Government sabotages rule of law in Djokovic case for political advantage

by | Jan 16, 2022 | Government

The Morrison government’s campaign to toss tennis star Novak Djokovic out of Australia is an attack on the rule of law and the independence of the judiciary. Analysis by Callum Foote.

The Novak Djokovic case has less to do with the tennis star himself and more to do with politics and how far a government is prepared to push the rules, indeed the independence of the Court, when the legal system is not working just as it would like.

Four things stand out in the government’s campaign to undermine the rule of law:

  • a convenient “minister swap” from Karen Andrews to Alex Hawke,
  • Hawke withholding his decision for four days,
  • the government’s fragile pretext that Djokovic might arouse anti-vax sentiment,
  • and a judiciary prepared for a government which would play politics with the Court.

Only the most ardent acolytes of the Coalition would agree with Prime Minister Scott Morrison’s claim to hold dear to rules. He might have said “rules are rules … no one is above these rules”, but his is a government prepared to subvert rules at any opportunity for political gain. 

And it is fair to say that, in this instance, a sacred rule of democracy – that is, the independence of the judiciary from executive government – has come under attack.

To the four key elements:

The minister swap. This is where the first shenanigan occurred.

The federal government’s move against Australia’s judiciary began last Sunday during Djokovic’s last hearing where, after agreeing that the actions of the border force officer were unreasonable, and consenting that so too was the cancellation of Djokovic’s visa, government lawyers informed Federal Circuit Court Judge Anthony Kelly that there would be a “minister-swap”.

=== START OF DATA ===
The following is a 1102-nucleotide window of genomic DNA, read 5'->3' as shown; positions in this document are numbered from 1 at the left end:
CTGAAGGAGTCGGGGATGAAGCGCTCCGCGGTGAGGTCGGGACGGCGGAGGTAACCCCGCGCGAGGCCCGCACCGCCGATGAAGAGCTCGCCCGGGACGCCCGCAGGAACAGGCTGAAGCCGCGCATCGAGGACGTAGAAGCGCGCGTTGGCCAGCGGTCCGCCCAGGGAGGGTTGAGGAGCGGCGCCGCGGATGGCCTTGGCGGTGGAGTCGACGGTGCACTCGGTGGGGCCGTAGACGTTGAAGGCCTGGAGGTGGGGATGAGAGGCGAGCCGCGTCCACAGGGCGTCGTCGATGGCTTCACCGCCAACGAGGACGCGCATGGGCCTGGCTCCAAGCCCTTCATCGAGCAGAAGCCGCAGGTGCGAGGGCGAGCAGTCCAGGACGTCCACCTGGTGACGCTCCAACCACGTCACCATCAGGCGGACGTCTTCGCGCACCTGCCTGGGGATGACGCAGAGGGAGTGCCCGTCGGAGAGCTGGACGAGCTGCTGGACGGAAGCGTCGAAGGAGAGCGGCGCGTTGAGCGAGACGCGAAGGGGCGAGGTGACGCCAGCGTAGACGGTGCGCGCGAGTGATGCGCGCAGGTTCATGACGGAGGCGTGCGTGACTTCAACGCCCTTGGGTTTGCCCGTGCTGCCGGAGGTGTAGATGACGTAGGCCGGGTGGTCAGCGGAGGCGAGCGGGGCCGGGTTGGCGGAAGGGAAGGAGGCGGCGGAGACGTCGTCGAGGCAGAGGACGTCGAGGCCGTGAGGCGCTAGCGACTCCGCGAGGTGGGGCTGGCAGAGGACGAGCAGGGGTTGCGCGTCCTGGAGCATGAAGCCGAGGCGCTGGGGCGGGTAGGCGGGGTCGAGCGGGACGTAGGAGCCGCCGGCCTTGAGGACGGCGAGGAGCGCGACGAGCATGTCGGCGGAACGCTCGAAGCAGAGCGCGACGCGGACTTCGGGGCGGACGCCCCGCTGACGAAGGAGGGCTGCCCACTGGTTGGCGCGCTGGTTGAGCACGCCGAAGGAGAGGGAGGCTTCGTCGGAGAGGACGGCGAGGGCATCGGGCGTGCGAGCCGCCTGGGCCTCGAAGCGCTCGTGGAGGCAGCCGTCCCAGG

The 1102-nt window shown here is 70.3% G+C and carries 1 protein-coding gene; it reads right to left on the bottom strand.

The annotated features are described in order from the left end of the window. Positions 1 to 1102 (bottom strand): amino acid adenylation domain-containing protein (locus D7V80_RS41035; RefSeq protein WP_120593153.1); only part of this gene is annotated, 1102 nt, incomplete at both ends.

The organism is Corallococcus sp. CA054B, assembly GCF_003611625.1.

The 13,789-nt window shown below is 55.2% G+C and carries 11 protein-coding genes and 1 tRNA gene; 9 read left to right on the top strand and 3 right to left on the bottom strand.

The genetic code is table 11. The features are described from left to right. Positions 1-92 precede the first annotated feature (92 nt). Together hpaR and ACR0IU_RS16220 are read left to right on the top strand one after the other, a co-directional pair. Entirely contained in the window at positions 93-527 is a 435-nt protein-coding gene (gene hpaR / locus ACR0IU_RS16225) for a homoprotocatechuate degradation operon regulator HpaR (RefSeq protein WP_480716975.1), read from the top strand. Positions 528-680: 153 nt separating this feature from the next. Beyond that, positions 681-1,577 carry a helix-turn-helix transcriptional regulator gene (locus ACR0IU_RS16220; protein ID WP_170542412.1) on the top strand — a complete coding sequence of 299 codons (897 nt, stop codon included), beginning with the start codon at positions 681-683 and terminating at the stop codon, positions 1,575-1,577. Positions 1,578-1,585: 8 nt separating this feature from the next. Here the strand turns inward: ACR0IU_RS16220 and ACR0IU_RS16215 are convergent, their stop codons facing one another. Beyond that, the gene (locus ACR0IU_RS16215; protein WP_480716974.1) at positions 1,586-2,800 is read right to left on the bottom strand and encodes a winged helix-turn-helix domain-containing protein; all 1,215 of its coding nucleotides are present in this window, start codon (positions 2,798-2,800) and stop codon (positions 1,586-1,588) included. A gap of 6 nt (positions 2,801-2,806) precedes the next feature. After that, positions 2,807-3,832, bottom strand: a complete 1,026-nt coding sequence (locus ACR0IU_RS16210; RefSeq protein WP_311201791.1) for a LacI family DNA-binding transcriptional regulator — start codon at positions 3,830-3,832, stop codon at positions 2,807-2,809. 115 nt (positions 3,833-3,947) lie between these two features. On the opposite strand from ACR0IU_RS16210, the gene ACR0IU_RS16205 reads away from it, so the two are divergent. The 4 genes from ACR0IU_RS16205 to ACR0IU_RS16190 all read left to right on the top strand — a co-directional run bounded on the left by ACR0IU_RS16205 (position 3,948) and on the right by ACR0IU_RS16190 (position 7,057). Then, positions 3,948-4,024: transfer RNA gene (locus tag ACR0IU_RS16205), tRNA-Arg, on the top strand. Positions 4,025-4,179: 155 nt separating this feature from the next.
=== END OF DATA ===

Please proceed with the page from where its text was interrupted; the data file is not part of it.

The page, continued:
In spite of the fact that Djokovic, according to the government lawyers themselves, “satisfied each of the criteria necessary to entitle him to the grant of a visa”, they told Judge Kelly that, instead of the Minister for Home Affairs who had originally issued the visa cancellation, it would now be the Minister for Immigration Alex Hawke who intended to cancel the visa on different grounds.

Akin to “jurisdiction shopping”, this was hardly the behaviour expected of a “model litigant”, which governments are supposed to be; that is, refraining from tricky legal tactics which would undermine the spirit of the law. 

Alex Hawke withheld the decision for four days. He is unlikely to have done this without the involvement and instruction of the PM.

These four days allowed the government to “sniff the breeze”, gauge the mood of the public. The nine-times winner of the Australian Open is not a popular figure, compared at least to the likes of a Rafael Nadal or a Roger Federer. 

There is little doubt the Coalition’s backroom advisers would have concluded that tossing Djokovic out of the country would play in their favour, enhancing their “strong border” credentials. Xenophobia has always played well politically for Australian governments. 

Counter to media commentary, the delay was not due to Djokovic’s lawyers bombarding the government with additional material. In fact, what material they did provide, which was in the form of ATAGI medical exemption guidelines, the minister himself admits he did not even read in his statement of reasons.

The final health advice which the minister received was on Tuesday, January 11.